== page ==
10 tips for better photos

My friend Sheena just bought her first DSLR, leaving her old point and shoot behind. While this is a great move for her in my opinion, she was a bit concerned about her skill level. She's never used a DSLR before and was worried about the learning curve. Nowadays, DSLR's are more like glorified point and shoots with better quality images and a greater range of options for photo taking and manipulating. I know she has a great eye because she does a lot of theater work which is very visual and all about composition, but getting that to transfer to a photograph is another matter entirely. I recently sent her an article with some basic photography tips, but thought I'd write my own that is geared specifically to someone new to the medium or looking to improve upon their basic skills and get better pictures, whether it be from a point and shoot, a DSLR, or a film camera.

1. Light - Light is perhaps the single most important factor in photography. DO NOT use flash if you can help it. If you are a pro or know your stuff, then by all means, use your flash, mount them in weird places, cover them with gels, go nuts. But for most people, flash is like the kiss of death. More often than not, flash will ruin a great image. I can't even count how many times friends have asked me why my picture looks better than theirs and 99.9% of the time it's because I don't use flash. IF you are going to use it, then take the time to learn how to use it correctly.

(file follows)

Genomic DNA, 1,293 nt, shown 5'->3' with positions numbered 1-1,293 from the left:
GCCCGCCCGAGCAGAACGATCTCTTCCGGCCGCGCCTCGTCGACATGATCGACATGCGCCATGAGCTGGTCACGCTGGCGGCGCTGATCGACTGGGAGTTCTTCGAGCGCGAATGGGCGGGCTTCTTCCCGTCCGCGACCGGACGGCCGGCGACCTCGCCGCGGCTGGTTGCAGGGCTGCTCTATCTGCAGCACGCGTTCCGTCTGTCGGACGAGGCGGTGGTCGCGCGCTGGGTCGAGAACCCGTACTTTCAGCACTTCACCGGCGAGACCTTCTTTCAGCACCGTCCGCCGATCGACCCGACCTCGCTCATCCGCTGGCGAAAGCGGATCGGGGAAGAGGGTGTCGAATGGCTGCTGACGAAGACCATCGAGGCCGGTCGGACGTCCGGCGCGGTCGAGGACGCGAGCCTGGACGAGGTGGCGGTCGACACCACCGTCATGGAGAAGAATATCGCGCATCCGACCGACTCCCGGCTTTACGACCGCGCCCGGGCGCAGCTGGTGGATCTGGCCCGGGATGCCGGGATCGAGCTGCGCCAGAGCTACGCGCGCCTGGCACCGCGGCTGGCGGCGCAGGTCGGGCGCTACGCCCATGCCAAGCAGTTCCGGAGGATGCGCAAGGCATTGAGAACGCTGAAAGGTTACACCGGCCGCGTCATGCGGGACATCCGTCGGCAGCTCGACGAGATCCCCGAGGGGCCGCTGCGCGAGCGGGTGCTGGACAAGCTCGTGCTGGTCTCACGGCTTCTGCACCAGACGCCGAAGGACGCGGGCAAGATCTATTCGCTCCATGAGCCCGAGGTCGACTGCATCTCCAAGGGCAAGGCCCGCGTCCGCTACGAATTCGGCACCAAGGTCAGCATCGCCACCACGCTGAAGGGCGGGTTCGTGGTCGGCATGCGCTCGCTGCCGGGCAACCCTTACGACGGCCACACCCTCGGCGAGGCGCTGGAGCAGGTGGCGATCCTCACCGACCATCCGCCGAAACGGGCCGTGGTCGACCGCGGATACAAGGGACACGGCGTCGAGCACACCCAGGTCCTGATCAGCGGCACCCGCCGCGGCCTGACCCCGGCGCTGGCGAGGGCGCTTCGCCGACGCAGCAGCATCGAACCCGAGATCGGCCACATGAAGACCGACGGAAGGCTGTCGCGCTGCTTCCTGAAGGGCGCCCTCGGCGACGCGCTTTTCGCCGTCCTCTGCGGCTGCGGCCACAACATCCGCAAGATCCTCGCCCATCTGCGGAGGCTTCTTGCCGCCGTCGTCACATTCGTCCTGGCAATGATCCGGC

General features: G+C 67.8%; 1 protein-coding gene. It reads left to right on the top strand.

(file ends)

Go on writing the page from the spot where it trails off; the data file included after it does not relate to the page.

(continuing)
The one on top is without flash, the one below is with flash. Notice how the colors are blown out and all the details are lost when I use flash, especially at close range. If you are going to use flash, make sure you take a few steps back, know it's reach, or find a way to diffuse the light.

I try to shoot in natural light as much as possible. Even if it's in low light or the dark, I try to compensate in other ways if I can before I will turn the flash on. More on this in the next tip, below. Natural light is your best friend. Use it from the front, from the side, from behind, it's all good. Experiment and see which angles and times of day you like best. Light is always changing so always be ready to play around, try different things, and find the best light for your shot. What works one day may not work the next so be flexible.